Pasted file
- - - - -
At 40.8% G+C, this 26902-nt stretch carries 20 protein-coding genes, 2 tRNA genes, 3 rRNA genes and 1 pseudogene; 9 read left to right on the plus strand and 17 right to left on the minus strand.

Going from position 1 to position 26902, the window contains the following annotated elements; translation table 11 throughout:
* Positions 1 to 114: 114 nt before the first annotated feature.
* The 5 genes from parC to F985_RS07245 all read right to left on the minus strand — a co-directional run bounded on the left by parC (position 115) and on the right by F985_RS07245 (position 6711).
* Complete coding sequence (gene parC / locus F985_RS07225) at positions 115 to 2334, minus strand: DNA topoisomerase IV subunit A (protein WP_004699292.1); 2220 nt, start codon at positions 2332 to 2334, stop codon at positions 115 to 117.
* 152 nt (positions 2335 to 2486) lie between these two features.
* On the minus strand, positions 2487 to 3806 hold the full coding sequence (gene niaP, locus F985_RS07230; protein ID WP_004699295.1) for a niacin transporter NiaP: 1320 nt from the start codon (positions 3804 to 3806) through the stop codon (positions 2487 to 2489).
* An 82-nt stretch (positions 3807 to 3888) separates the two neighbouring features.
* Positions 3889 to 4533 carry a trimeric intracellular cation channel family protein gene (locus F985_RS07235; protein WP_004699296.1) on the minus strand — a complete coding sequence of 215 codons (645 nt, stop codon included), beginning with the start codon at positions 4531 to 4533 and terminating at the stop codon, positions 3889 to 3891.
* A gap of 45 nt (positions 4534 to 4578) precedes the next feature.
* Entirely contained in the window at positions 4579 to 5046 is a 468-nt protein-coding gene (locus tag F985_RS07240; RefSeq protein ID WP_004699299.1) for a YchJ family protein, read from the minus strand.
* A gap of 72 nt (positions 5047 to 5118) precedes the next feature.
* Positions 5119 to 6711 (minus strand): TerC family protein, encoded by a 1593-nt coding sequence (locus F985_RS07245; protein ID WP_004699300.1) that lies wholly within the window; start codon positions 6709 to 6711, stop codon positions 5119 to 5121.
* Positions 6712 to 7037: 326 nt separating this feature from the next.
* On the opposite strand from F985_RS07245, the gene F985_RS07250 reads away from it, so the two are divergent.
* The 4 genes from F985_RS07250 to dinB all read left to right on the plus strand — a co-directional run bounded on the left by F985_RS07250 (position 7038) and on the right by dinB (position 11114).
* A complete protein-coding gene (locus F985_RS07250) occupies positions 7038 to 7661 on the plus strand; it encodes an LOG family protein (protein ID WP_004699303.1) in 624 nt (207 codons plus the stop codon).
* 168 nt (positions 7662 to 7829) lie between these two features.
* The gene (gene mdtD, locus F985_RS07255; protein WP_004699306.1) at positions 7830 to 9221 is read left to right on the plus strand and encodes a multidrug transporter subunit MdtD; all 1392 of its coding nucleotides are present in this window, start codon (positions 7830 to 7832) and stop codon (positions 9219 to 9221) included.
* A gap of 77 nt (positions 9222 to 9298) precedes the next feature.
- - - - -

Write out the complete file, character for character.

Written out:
At 40.8% G+C, this 26902-nt stretch carries 20 protein-coding genes, 2 tRNA genes, 3 rRNA genes and 1 pseudogene; 9 read left to right on the plus strand and 17 right to left on the minus strand.

Going from position 1 to position 26902, the window contains the following annotated elements; translation table 11 throughout:
* Positions 1 to 114: 114 nt before the first annotated feature.
* The 5 genes from parC to F985_RS07245 all read right to left on the minus strand — a co-directional run bounded on the left by parC (position 115) and on the right by F985_RS07245 (position 6711).
* Complete coding sequence (gene parC / locus F985_RS07225) at positions 115 to 2334, minus strand: DNA topoisomerase IV subunit A (protein WP_004699292.1); 2220 nt, start codon at positions 2332 to 2334, stop codon at positions 115 to 117.
* 152 nt (positions 2335 to 2486) lie between these two features.
* On the minus strand, positions 2487 to 3806 hold the full coding sequence (gene niaP, locus F985_RS07230; protein ID WP_004699295.1) for a niacin transporter NiaP: 1320 nt from the start codon (positions 3804 to 3806) through the stop codon (positions 2487 to 2489).
* An 82-nt stretch (positions 3807 to 3888) separates the two neighbouring features.
* Positions 3889 to 4533 carry a trimeric intracellular cation channel family protein gene (locus F985_RS07235; protein WP_004699296.1) on the minus strand — a complete coding sequence of 215 codons (645 nt, stop codon included), beginning with the start codon at positions 4531 to 4533 and terminating at the stop codon, positions 3889 to 3891.
* A gap of 45 nt (positions 4534 to 4578) precedes the next feature.
* Entirely contained in the window at positions 4579 to 5046 is a 468-nt protein-coding gene (locus tag F985_RS07240; RefSeq protein ID WP_004699299.1) for a YchJ family protein, read from the minus strand.
* A gap of 72 nt (positions 5047 to 5118) precedes the next feature.
* Positions 5119 to 6711 (minus strand): TerC family protein, encoded by a 1593-nt coding sequence (locus F985_RS07245; protein ID WP_004699300.1) that lies wholly within the window; start codon positions 6709 to 6711, stop codon positions 5119 to 5121.
* Positions 6712 to 7037: 326 nt separating this feature from the next.
* On the opposite strand from F985_RS07245, the gene F985_RS07250 reads away from it, so the two are divergent.
* The 4 genes from F985_RS07250 to dinB all read left to right on the plus strand — a co-directional run bounded on the left by F985_RS07250 (position 7038) and on the right by dinB (position 11114).
* A complete protein-coding gene (locus F985_RS07250) occupies positions 7038 to 7661 on the plus strand; it encodes an LOG family protein (protein ID WP_004699303.1) in 624 nt (207 codons plus the stop codon).
* 168 nt (positions 7662 to 7829) lie between these two features.
* The gene (gene mdtD, locus F985_RS07255; protein WP_004699306.1) at positions 7830 to 9221 is read left to right on the plus strand and encodes a multidrug transporter subunit MdtD; all 1392 of its coding nucleotides are present in this window, start codon (positions 7830 to 7832) and stop codon (positions 9219 to 9221) included.
* A gap of 77 nt (positions 9222 to 9298) precedes the next feature.